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Cockatoo with Watch Faces)" (circa

Cockatoo with Watch Faces)" (circa 

Poetic Theaters, Romantic Fevers

SALEM, Mass., July 7 — “Star-light, what is star-light, star-light is a little light that is not always mentioned with the sun, it is mentioned with the moon and the sun, it is mixed up with the rest of the time.” That’s Gertrude Stein in the “Rooms” section of “Tender Buttons,” her great, splintered portrait of interior space evoked through light, emotions and memory.

Her portrait might easily be of a person, the American artist Joseph Cornell (1903-72), a poet of light; an architect of memory-fractured rooms; a connoisseur of stars, celestial and otherwise. He was an archivist of time, immersed in it, buoyed up and pulled down. All of this comes through in the dusky retrospective of his collages and shadow boxes at the Peabody Essex Museum here.

Much of Cornell’s art is spun from the past, a past that was arcane even in his day. The names Rose Hobart, Henriette Sontag and Fanny Cerrito — B-movie actress, 19th-century soprano and Romantic danseuse — mean little or nothing now. But they meant the world to this intensely shy artist, who lived on sweets, worshiped forgotten divas and made portable shrines to them — his version of spiritual art — in the basement of the small house he shared with his mother and disabled brother in Flushing, Queens.

He was also an artist alive to modern culture. His contemporaries saw him as America’s first surrealist, and self-taught at that. He was passionate about automats, New York City pigeons, Balanchine, Mallarmé and Hollywood. A born fan, his idols included Geraldine Farrar, Mary Baker Eddy, Lauren Bacall, Susan Sontag and Yvette Mimieux. Although he created his work in isolation, it had a popular following and influenced generations of American artists.

Cornell still inspires affection. But maybe affection is not quite the word. Curiosity is more like it, shading into voyeurism. His work gives off provocatively contradictory signals: it is guileless but sophisticated, occult but self-revealing, sweet and corrupt.

The Peabody Essex show, “Joseph Cornell: Navigating the Imagination,” is a full survey of his career. The sunk-in-darkness installation plays up the underground, lunar aspects of Cornell’s art and life, but there was sunlight in the picture too. The oldest of four children, he was born to a family of means in Nyack, N.Y. He was a bookish, daydreamy boy. The family home was a house to dream in: a rambling, turreted Queen Anne pile overlooking the Hudson. He could see the river from his bedroom, and birds, and a sky full of stars at night.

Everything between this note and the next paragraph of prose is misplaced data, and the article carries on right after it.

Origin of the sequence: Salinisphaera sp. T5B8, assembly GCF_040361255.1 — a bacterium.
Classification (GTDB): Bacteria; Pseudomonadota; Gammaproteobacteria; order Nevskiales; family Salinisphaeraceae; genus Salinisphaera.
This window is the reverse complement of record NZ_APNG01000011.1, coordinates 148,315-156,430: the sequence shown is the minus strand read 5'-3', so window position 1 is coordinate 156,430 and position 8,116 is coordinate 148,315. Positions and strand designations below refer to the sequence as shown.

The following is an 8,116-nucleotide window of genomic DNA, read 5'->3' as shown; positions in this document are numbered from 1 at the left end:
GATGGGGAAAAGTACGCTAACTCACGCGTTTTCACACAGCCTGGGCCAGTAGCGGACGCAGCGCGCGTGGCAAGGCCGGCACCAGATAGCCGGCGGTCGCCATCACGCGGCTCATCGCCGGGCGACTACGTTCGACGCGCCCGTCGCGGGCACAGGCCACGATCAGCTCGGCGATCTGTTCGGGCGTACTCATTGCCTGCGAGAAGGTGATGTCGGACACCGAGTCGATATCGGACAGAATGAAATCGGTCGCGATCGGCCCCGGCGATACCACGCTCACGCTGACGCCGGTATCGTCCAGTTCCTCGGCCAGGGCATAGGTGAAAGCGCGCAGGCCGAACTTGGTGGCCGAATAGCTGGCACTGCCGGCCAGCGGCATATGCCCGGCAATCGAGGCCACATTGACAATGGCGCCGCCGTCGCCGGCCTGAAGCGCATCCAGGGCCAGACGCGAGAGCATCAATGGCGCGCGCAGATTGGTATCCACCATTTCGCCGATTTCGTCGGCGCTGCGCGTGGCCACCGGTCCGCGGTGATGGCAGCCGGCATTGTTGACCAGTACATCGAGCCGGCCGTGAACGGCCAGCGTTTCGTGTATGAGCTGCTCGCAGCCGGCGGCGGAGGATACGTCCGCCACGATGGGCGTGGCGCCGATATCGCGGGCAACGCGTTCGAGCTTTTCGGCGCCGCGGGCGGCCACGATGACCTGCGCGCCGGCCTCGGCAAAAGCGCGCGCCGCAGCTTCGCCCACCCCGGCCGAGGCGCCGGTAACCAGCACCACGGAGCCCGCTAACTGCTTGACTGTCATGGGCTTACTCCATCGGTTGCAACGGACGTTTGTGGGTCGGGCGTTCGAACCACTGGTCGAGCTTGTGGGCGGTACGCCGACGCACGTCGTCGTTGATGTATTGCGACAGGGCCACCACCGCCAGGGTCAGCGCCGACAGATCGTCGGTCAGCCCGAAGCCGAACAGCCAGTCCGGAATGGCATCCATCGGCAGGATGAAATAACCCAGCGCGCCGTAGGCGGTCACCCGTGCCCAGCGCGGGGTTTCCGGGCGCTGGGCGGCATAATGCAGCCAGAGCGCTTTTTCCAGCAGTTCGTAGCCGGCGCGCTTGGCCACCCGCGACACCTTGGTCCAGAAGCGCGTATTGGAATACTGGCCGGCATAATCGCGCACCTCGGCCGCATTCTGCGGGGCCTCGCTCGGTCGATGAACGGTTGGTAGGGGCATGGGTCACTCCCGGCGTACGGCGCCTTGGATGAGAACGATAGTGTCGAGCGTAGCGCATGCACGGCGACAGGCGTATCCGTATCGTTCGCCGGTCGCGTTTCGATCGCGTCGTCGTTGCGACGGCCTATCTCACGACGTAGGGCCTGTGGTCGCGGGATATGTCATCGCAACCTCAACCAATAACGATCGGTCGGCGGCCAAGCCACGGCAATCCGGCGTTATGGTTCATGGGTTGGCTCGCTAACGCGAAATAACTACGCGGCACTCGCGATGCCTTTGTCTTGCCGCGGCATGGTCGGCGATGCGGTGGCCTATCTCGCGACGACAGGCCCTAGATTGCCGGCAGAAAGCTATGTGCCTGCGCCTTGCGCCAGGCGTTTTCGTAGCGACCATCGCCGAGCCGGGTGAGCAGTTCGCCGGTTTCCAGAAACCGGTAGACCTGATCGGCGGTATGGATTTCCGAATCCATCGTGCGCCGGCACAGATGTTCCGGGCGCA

This idyll ended when Cornell’s father died in 1917, leaving Cornell’s mother in debt. She sold the Nyack home and moved the children to a succession of small houses in Queens, the last being at 37-08 Utopia Parkway. Cornell spent his life there, in the company of his mother and his younger brother Robert, who was born with cerebral palsy.

Feeling responsible for his family, Cornell took a full-time job straight out of high school in his father’s trade, the textile business, starting as a sample salesman in Manhattan. He hated it; the social interaction was agony for him, and he developed punishing migraines. As an antidote he became a convert to Christian Science and spent his work lunch hours alone in the used-book shops that lined Fourth Avenue below Union Square and in art galleries. At one, the Julien Levy Gallery, he came across collages by Max Ernst, zany cut-and-paste things combining high art and popular images.

By this time, in 1931, Cornell had accumulated a stash of comparable images: advertisements, fashion shots, antique prints, art-history reproductions, photo spreads of singers and starlets. After seeing the Ernst pieces he made collages of his own, working at night on the kitchen table. Then, in a convulsive gesture of self-assertion, he showed them to Mr. Levy, who at first saw Ernst knockoffs. Then he realized how different Cornell’s work was: romantic, not sardonic; sensual but not overtly sexual; sophisticated but unearthly. The gallery was about to open a survey of new Surrealist art from Europe. Levy added Cornell to the mix, and with that began a 40-year career.

A few years later, in 1936, Cornell made the first of many shadow boxes, his “poetic theaters.” Alfred H. Barr Jr. was looking for American artists for his exhibition “Fantastic Art, Dada and Surrealism” at the Museum of Modern Art. He consulted Mr. Levy about Cornell. And Mr. Levy, who had taken to promoting the work as toys for adults, advised Cornell to make something uncharacteristically large and eye-holding for the occasion.

He did: “Untitled (Soap Bubble Set).” Its components, recessed behind glass, included a doll’s head, a bird’s egg, a clay soap-bubble pipe, a print of Galileo’s tower at Pisa, an antique map of the moon. Childhood, nature, fantasy, science, space. Most of the essential ingredients of Cornell’s art are here.

The piece was an instant success. And if it wasn’t really Surrealist, that was O.K. Cornell rejected that label and all others. Somehow he floated above eras and fashion. Duchamp was an admirer in the 1930s; De Kooning was in the 1950s, when the expressionist nature of Cornell’s work became apparent. In the 1960s Warhol recognized him as a proto-Pop artist. And everything about him, from his fixation on childhood to his play with gender to his mix of fantasy and darkness to his outsider/insider allure, makes sense today.